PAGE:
All in all, Abyss is Wolfe’s best work yet. This is a true testament to artistic progress. Standout tracks include “Carrion Flowers,” “Dragged Out,” After the Fall,” “Survive” and “Abyss.” This album is great for new fans. Those who appreciate the work of Curve, Om, Godspeed You! Black Emperor, Swans or early Nine Inch Nails and PJ Harvey should find instant appeal.

Chelsea Wolfe will kick off a North American tour alongside Wovenhand on Aug. 27 in Las Vegas. Abyss is out Aug. 7 via Sargent House Records.

 

 

 

 

 

 

By Rick Polo (Editor-in-Chief)

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Artist: Have A Nice Life

Album: The Unnatural World

Release Date: 1/20/14

Rating: 9/10

Every so often, you hear a band or artist that catches your ear in a way unlike any other before it. Connecticut-based noise/doomgaze duo Have A Nice Life have a knack for an effect. For some, it’s not even music in a traditional sense, but just brash noise. Yet for others including the band’s devoted cult following, it’s literally out of this world.

Have A Nice Life first gave the world a heavy dose of noise pollution with their now iconic 2008 debut, Deathconsciousness. Released via Flenser Records, the duo, comprised of multi-instrumentalists Dan Barrett and Tim Macuga, their debut resonated among fans of various underground sub-genres including shoegaze, noise rock and drone. Eventually being dubbed doomgaze, Have A Nice Life’s unique brand of droning ethereal atmospherics and semi-industrial doom-inspired fuzzed-out instrumentation helped spark interest of a shoegaze revival across the underground.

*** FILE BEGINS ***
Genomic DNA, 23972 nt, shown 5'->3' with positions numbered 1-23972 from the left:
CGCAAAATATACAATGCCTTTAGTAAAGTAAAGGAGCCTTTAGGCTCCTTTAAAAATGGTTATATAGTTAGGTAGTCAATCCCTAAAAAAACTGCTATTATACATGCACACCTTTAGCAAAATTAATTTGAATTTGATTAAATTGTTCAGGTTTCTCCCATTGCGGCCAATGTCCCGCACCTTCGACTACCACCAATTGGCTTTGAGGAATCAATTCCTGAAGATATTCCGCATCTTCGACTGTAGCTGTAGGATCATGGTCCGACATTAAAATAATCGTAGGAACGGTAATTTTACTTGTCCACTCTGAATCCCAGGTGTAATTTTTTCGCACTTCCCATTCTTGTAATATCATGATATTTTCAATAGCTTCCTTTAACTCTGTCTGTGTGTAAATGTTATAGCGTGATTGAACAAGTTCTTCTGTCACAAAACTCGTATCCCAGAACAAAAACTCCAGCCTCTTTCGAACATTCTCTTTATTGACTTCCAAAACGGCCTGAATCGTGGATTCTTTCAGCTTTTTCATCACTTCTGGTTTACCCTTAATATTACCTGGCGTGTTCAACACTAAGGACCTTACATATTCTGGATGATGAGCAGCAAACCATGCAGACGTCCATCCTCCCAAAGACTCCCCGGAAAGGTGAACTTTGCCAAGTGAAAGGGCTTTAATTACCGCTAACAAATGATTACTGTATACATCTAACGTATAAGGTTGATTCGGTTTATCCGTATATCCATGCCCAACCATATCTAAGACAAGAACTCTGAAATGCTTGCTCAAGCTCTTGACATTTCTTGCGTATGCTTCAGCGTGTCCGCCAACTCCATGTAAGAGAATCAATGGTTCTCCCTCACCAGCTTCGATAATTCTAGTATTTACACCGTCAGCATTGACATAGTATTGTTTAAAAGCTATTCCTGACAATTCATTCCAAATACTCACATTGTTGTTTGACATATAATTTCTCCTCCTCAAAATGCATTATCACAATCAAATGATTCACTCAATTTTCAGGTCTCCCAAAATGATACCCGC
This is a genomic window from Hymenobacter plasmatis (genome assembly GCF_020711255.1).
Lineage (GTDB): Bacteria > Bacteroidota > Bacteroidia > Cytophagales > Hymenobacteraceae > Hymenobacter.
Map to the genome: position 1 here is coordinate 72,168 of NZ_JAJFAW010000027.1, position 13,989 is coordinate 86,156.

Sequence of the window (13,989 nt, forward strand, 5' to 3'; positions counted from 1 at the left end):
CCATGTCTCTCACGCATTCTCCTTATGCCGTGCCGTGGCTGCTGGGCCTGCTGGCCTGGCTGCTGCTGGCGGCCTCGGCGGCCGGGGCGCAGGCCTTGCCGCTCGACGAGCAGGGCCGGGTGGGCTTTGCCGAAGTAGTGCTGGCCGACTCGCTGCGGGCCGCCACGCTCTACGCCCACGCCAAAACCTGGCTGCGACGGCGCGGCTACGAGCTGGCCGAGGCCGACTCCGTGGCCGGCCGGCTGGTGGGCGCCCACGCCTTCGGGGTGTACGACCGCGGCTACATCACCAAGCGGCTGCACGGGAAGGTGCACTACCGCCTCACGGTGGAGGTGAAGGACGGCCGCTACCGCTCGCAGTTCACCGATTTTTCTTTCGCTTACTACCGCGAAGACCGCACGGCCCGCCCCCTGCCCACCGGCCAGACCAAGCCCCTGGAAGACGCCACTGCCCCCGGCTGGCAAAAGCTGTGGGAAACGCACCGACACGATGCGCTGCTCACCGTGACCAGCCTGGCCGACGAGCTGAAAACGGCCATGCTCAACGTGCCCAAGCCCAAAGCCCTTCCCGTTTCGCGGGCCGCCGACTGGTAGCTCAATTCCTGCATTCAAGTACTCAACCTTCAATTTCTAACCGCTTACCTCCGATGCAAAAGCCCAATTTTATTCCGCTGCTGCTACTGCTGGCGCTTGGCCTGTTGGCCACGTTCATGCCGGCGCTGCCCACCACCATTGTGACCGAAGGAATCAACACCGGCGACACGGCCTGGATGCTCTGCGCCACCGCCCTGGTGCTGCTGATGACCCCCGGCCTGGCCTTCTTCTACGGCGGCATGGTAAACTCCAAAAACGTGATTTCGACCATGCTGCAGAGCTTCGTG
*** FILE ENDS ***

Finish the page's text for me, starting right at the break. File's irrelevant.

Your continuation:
Although Have A Nice Life may not be cut out for the casual listener, their tendency for soaring atmospheric beauty has struck a chord with a growing audience. This is even more prevalent on the duo’s new highly-anticipated LP, The Unnatural World, their first release in four years.

Leading off The Unnatural World is the ethereal “GuggenheimWax Museum,” setting the tone of Have A Nice Life’s sound. From there, the more biting post-punk “Defenstration Song” and “Brutal Society” take effect, leading into heavier and more brooding territory. Hints of Joy Divison can be heard on “Music Will Untune the Sky,” while the band’s Black Metal influences take hold for the welling “Cropsey” and “Unholy Life.” The album concludes with the noise-ridden tracks “Dan and Tim, Reunited By Fate” and “Emptiness Will Eat the Witch.”

The Unnatural World seems to pick up right were their 2010 EP, Time of Land left off. Their signature sound is firmly in place, but trails deeper down the path the band set onto. Standout tracks like “Defenstration Song” and “Dan and Time, Reunited By Fate” really capture the band’s vibe. Heavy but not metal, loud and ethereal but not complete noise rock, Have A Nice Life have carved a unique niche that The Unnatural World is firmly cemented into.

All in all, The Unnatural World is the perfect album for a wintery night spend home alone or a nightly walk through an old electric forest. The atmospheres are aplenty. It also serves as a good introduction to new fans, craving something heavy and abrasive, but beyond your average “heavy” guitar-driven music. For what it is, The Unnatural World is a practically perfect record, urging the listener to go back into the band’s short but sweet catalogue.